There were some major advances on social issues on election night.
It looks like all three referenda in favor of same-sex marriage passed in Maryland (~53-48%), Maine (~53-47%), and Washington (~52-48%) with the constitutional amendment banning same-sex marriage losing in Minnesota (~51-48). After 32 straight ballot defeats, this was the first time any ballot initiative approving of same-sex marriage has passed in any state and such a clean sweep in all four states represents a huge advance for equal rights for gays. Furthermore, Tammy Baldwin was elected US senator in Wisconsin making her the first openly gay person to serve in that body.
This is a major step forward in public acceptance of equal rights for the gay community. Albert Mohler, head of the Southern Baptist Theological Seminary and hugely influential in the evangelical community, sees the writing on the wall, saying, “If the marriage votes in ME, MD, MN, WA go as now trending, we are witnessing a fundamental moral realignment of the country” and again later, “There is no evidence in voting patterns that President Obama’s “evolution” on same-sex marriage cost him anything.”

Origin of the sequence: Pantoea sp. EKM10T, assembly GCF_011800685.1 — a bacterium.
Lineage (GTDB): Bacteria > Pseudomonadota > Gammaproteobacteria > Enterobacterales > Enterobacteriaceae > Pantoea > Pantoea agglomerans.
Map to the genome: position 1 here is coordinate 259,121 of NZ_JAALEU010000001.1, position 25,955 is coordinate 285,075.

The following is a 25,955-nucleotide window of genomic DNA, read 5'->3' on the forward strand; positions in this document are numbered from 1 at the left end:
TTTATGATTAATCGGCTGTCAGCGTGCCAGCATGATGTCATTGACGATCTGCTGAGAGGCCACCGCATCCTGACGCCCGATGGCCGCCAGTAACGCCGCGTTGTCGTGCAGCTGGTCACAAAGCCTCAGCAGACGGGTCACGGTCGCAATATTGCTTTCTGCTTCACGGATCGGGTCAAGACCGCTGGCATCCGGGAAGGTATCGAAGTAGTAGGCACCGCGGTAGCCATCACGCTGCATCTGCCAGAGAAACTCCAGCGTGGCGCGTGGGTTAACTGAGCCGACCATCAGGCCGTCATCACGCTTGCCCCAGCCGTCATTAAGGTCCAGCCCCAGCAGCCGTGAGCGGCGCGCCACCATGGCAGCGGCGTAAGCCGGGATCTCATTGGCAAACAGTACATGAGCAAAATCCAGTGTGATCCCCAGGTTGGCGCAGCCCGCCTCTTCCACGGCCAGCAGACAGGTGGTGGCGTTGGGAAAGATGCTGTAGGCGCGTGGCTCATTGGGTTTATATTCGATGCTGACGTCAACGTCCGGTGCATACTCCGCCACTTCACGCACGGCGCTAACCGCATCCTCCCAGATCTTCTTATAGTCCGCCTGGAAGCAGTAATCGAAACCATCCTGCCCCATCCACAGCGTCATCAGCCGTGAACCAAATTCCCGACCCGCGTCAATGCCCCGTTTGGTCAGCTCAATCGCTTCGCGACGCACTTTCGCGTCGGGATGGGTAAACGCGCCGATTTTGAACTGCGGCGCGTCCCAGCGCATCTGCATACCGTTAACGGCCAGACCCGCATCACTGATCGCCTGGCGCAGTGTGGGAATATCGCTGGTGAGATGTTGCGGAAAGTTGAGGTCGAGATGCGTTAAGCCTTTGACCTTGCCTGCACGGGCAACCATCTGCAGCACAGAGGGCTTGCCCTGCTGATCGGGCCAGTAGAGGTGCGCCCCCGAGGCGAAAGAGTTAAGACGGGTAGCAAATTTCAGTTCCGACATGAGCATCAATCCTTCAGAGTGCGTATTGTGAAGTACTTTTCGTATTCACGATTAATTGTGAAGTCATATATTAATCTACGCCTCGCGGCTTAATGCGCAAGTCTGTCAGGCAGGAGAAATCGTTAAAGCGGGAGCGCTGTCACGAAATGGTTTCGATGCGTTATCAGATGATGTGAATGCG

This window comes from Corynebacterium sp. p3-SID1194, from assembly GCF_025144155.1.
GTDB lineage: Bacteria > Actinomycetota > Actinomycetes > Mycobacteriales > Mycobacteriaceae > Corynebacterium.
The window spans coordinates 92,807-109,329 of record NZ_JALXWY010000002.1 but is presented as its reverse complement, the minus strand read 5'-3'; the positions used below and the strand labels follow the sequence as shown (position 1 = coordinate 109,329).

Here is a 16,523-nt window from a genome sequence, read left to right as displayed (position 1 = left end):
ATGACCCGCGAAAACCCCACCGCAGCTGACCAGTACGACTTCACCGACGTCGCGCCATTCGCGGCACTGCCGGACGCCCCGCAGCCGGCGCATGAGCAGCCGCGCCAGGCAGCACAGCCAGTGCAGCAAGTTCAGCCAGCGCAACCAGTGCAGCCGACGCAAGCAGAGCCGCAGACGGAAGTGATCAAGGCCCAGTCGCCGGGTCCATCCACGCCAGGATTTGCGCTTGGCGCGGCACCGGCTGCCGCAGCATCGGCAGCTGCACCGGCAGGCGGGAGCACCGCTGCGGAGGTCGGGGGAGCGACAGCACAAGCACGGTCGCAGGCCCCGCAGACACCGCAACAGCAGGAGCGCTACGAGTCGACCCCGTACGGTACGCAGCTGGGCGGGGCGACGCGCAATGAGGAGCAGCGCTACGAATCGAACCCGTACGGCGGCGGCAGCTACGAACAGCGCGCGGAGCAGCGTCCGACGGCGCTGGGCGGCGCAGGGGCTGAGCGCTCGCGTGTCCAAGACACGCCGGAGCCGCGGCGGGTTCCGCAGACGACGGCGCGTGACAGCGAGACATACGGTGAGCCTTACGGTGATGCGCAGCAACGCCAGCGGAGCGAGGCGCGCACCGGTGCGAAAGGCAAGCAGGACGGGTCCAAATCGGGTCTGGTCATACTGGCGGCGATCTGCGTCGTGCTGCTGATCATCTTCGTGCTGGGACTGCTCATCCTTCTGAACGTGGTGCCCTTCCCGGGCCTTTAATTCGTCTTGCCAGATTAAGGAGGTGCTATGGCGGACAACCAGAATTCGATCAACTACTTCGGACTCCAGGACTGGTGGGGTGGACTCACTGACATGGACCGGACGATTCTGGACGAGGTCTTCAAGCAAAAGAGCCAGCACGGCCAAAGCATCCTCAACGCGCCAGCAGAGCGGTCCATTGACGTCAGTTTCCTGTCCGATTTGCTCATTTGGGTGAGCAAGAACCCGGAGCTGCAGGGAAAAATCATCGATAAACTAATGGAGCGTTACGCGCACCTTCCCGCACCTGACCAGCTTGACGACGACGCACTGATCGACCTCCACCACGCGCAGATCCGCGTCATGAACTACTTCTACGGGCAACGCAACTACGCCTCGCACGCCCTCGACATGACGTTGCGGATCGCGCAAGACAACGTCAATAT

Furthermore, if Heidi Heitkamp wins in the US senate seat North Dakota (she is leading but the race is still too close to call), there will be 20 women in that body, the largest number ever.
In other good news, Florida defeated (~55-45%) a move to repeal the ban on state revenues to aid churches, sects, religious denominations, or sectarian institutions and Colorado legalized (~55-45%) marijuana possession for a person 21 years old or older.
Unfortunately a California ballot initiative that would have outlawed the death penalty as the maximum punishment and replacing it with life imprisonment without parole, failed to pass (~53-47).
So all in all, I think we can say that this election represented a huge advance on social issues.